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Everything that's wrong with the Death Star trash compactor

Death star trash compactor

Since my readership threw a Sith-fit when I discussed the physics behind the Death Star superlaser a few months ago, I figured I was obligated to followup with McSweeney's take on everything that's wrong with the Death Star trash compactor.

To quote Joshua Tyree: "Ignoring the question of how

Princess Leia could possibly know where the trash compactor is, or that

the vent she blasts open leads to a good hiding place for the rescue

crew, why are there vents leading down there at all? Would not vents

leading into any garbage-disposal system allow the fetid smell of

rotting garbage, spores, molds, etc., to seep up into the rest of the

Death Star? Would not it have been more prudent for the designers of

the Death Star to opt for a closed system, like a septic tank?"

This is but one of nine points Tyree makes to illustrate what idiotic environmental engineers the Empire must have under its employ, if this sort of waste disposal system is considered top-notch. I say Tyree is misunderstanding the function of the Death Star trash compactor. So far as we know, the trash vents only lead up into thd detention block—exactly the sort of place that the Empire would want to be flooded with fetid smells and noxious spores. Thus, if prisoner cells are the only place the trash compactor vents toward, it also explains the idiotic tentacle-beast that lives beneath the water—it's an anti-escape device.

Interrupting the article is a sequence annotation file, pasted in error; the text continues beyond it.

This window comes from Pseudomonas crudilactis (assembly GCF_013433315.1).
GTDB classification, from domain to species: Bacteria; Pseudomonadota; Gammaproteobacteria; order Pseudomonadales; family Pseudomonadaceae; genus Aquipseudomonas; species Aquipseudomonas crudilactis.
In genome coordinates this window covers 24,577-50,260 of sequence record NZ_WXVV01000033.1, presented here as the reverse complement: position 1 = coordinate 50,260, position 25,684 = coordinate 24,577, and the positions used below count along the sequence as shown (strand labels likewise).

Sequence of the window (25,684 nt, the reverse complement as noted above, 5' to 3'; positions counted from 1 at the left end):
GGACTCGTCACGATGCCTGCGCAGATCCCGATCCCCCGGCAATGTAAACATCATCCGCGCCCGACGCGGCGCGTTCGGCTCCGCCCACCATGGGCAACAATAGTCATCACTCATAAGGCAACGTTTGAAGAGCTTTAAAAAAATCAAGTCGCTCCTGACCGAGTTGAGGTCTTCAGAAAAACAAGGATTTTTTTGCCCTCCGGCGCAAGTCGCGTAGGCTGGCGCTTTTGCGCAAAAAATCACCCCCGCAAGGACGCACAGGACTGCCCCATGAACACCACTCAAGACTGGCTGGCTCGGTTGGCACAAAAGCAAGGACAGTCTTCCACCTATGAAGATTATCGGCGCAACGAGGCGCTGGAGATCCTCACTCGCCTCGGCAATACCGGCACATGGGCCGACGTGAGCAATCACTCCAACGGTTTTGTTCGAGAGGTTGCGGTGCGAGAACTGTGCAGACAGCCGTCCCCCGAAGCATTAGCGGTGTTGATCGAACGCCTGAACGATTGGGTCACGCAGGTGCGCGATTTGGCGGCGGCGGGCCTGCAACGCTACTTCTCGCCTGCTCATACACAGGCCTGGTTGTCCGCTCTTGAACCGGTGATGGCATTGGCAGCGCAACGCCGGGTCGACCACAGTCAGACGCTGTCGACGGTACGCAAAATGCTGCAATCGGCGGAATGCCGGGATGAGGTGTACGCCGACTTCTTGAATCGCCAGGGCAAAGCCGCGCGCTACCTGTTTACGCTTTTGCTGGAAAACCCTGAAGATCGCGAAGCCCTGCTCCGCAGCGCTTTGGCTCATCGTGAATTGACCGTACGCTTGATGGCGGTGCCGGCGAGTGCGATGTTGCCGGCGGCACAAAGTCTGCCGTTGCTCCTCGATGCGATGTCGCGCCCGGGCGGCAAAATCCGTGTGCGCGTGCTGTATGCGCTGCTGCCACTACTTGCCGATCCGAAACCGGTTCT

Without a plucky R2 droid hacking open the compactor and its magnetically selaed door, it's virtually escape-proof, and guarantees that horrible smells and tormented screams (either from the wall-crushers or the tentacle worm attacks) will reach up into the the Empire's dungeons. After all, when Luke insists that R2 "shut down all the trash compactors on the detention level," we have no way of knowing if their are comapctors on any other levels. I submit to you that there were not, as the compactors existed merely as cruel and unusal torment devices meant to soften up Imperial prisoners. If I was a Sith, that's what I would do.

About Jay Garmon

Jay Garmon has a vast and terrifying knowledge of all things obscure, obtuse, and irrelevant. One day, he hopes to write science fiction, but for now he'll settle for something stranger — amusing and abusing IT pros. Read his full profile. You can a...

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